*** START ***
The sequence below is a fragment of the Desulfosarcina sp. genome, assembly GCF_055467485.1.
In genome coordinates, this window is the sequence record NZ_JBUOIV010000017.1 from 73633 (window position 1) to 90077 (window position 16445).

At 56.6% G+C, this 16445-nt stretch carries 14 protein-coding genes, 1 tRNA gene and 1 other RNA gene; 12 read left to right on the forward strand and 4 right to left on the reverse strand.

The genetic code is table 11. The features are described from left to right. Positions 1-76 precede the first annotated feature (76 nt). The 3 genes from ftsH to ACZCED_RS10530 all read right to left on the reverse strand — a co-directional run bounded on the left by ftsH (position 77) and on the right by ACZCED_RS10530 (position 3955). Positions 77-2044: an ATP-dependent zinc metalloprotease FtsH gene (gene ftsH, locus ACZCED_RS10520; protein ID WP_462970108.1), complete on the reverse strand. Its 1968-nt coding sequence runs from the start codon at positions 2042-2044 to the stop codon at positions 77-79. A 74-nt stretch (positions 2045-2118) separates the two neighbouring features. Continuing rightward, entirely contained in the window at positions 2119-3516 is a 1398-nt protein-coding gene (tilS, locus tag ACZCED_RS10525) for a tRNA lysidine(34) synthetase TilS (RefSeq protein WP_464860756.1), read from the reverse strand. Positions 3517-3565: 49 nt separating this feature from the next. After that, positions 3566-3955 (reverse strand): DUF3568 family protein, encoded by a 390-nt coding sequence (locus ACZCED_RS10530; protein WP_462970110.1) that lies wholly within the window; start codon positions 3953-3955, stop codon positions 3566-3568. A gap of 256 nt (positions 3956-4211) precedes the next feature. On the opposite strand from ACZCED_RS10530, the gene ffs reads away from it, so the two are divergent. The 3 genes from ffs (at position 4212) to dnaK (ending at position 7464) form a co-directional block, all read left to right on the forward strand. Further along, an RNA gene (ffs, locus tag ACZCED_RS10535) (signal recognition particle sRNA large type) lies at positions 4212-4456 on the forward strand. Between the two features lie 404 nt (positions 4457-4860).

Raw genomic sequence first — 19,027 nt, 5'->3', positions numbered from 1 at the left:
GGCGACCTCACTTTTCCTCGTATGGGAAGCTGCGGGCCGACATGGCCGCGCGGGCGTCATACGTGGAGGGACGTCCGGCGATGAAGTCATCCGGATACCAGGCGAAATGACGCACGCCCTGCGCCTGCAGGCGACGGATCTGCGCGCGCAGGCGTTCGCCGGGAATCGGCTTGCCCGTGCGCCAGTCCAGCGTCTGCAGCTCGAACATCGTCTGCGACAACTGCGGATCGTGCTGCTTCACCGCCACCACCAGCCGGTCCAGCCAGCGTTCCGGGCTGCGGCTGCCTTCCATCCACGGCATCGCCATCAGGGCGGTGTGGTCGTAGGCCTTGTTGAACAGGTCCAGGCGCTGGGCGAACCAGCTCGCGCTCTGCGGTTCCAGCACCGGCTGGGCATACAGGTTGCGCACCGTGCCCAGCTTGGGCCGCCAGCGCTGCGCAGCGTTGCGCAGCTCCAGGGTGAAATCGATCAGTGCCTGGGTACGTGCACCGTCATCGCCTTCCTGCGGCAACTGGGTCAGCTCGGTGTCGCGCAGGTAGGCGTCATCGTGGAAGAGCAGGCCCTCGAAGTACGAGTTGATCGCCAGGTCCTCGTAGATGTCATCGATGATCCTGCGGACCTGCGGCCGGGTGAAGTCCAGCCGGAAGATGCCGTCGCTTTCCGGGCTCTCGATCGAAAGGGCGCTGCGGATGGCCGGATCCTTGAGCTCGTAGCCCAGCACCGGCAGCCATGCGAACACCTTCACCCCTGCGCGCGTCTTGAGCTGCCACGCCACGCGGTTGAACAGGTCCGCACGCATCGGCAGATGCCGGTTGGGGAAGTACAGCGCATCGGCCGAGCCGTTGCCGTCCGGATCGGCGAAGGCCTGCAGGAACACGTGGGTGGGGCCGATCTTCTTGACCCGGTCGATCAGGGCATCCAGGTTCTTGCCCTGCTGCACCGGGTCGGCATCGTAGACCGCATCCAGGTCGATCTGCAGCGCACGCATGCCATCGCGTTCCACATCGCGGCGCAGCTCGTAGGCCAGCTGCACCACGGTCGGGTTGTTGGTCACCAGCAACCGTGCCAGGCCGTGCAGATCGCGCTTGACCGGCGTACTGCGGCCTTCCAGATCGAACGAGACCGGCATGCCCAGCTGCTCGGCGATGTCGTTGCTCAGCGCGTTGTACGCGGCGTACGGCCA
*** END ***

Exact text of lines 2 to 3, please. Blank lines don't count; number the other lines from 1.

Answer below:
In genome coordinates, this window is the sequence record NZ_JBUOIV010000017.1 from 73633 (window position 1) to 90077 (window position 16445).

At 56.6% G+C, this 16445-nt stretch carries 14 protein-coding genes, 1 tRNA gene and 1 other RNA gene; 12 read left to right on the forward strand and 4 right to left on the reverse strand.